FAQ 3.15 How can I make my Perl program run faster?

Discussion in 'Perl Misc' started by PerlFAQ Server, Jan 1, 2011.

  1. This is an excerpt from the latest version perlfaq3.pod, which
    comes with the standard Perl distribution. These postings aim to
    reduce the number of repeated questions as well as allow the community
    to review and update the answers. The latest version of the complete
    perlfaq is at http://faq.perl.org .


    3.15: How can I make my Perl program run faster?

    The best way to do this is to come up with a better algorithm. This can
    often make a dramatic difference. Jon Bentley's book *Programming
    Pearls* (that's not a misspelling!) has some good tips on optimization,
    too. Advice on benchmarking boils down to: benchmark and profile to make
    sure you're optimizing the right part, look for better algorithms
    instead of microtuning your code, and when all else fails consider just
    buying faster hardware. You will probably want to read the answer to the
    earlier question "How do I profile my Perl programs?" if you haven't
    done so already.

    A different approach is to autoload seldom-used Perl code. See the
    AutoSplit and AutoLoader modules in the standard distribution for that.
    Or you could locate the bottleneck and think about writing just that
    part in C, the way we used to take bottlenecks in C code and write them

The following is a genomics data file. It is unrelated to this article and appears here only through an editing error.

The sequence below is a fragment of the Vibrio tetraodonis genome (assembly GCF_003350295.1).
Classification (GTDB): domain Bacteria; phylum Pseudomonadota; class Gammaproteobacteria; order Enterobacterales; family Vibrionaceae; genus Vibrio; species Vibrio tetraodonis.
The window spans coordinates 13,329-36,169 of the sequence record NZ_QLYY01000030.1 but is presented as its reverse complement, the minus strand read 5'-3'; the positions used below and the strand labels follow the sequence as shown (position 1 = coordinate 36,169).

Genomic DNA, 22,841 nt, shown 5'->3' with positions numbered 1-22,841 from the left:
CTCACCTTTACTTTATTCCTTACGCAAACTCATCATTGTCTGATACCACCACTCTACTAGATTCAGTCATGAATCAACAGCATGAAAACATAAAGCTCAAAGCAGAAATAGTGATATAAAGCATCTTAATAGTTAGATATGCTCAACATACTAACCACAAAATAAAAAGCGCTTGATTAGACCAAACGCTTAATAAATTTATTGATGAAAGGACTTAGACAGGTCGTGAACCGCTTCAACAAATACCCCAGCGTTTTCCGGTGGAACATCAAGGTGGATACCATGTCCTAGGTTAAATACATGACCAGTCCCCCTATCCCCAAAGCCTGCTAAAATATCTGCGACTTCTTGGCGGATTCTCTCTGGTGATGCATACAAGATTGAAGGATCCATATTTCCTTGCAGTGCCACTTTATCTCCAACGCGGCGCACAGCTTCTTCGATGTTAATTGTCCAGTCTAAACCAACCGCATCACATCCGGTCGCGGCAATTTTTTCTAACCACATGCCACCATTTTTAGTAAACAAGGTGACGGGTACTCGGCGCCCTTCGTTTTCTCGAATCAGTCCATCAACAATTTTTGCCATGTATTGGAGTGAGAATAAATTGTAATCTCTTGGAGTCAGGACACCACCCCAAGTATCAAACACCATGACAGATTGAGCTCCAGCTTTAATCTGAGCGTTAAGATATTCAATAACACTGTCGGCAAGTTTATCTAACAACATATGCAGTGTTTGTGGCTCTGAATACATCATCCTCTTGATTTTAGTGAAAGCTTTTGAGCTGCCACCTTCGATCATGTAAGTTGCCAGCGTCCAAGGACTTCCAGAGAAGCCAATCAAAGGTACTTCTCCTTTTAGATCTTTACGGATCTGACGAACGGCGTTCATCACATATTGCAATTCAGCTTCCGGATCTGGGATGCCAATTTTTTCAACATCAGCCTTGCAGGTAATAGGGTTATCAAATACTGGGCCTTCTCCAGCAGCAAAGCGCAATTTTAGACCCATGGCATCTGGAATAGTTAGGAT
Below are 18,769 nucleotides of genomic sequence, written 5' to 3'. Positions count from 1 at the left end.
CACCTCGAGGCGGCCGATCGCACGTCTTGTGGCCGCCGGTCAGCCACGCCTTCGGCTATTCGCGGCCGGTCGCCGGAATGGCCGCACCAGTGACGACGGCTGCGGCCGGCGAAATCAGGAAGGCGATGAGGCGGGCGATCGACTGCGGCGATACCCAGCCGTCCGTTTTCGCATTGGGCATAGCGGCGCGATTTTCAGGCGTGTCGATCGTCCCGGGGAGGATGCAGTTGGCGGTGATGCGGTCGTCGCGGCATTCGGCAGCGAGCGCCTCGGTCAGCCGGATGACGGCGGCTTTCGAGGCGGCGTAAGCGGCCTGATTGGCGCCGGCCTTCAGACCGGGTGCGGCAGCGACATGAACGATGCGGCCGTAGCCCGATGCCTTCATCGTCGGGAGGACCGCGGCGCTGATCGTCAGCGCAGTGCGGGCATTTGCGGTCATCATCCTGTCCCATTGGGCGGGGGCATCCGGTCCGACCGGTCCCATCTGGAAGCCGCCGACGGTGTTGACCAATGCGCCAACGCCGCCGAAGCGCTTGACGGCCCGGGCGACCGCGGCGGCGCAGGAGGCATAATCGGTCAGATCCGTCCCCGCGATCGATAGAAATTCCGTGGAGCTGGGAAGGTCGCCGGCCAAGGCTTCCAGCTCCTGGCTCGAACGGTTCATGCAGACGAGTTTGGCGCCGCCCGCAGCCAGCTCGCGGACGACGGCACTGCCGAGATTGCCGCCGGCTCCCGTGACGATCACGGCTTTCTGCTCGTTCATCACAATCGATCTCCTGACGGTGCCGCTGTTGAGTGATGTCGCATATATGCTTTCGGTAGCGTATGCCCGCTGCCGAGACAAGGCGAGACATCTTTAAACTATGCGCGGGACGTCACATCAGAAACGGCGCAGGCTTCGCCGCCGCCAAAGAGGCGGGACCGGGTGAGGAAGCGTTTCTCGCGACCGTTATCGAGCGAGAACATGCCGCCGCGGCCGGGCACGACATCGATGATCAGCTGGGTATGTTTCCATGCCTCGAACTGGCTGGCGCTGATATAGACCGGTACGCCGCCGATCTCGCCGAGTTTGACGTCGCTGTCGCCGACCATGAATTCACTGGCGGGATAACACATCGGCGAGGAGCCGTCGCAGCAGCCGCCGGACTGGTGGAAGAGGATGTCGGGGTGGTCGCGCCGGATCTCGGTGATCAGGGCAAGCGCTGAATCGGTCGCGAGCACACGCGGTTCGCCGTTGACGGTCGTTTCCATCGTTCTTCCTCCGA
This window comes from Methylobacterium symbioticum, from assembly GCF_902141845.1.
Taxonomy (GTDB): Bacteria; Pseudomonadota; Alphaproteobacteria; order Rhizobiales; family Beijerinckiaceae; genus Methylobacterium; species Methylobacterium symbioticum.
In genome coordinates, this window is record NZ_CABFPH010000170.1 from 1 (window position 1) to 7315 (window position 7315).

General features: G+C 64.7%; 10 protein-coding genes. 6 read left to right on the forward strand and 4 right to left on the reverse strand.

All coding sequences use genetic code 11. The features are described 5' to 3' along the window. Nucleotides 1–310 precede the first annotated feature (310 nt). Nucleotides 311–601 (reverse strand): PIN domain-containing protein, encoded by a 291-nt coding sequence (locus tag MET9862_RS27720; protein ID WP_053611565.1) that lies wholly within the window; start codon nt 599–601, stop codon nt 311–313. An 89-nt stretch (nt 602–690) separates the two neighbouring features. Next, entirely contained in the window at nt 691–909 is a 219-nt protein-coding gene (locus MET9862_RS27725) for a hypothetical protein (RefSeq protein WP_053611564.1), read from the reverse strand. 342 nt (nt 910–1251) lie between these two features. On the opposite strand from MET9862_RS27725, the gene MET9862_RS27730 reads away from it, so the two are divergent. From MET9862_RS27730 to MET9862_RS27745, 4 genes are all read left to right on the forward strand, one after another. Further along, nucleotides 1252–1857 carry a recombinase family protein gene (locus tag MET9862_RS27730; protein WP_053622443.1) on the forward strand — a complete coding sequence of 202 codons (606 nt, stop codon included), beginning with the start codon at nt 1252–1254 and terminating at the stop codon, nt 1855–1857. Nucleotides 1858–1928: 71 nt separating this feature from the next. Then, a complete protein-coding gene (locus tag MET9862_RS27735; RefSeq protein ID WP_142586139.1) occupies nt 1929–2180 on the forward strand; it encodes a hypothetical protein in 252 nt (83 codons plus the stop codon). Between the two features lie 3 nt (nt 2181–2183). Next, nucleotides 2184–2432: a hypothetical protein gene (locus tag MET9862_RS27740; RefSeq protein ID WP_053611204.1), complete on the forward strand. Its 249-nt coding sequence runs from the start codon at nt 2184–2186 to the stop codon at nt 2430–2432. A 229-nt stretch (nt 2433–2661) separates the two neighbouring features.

in assembler. Similar to rewriting in C, modules that have critical
    sections can be written in C (for instance, the PDL module from CPAN).

    If you're currently linking your perl executable to a shared *libc.so*,
    you can often gain a 10-25% performance benefit by rebuilding it to link
    with a static libc.a instead. This will make a bigger perl executable,
    but your Perl programs (and programmers) may thank you for it. See the
    INSTALL file in the source distribution for more information.

    The undump program was an ancient attempt to speed up Perl program by
    storing the already-compiled form to disk. This is no longer a viable
    option, as it only worked on a few architectures, and wasn't a good
    solution anyway.


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    are not necessarily experts in every domain where Perl might show up,
    so please include as much information as possible and relevant in any
    corrections. The perlfaq-workers also don't have access to every
    operating system or platform, so please include relevant details for
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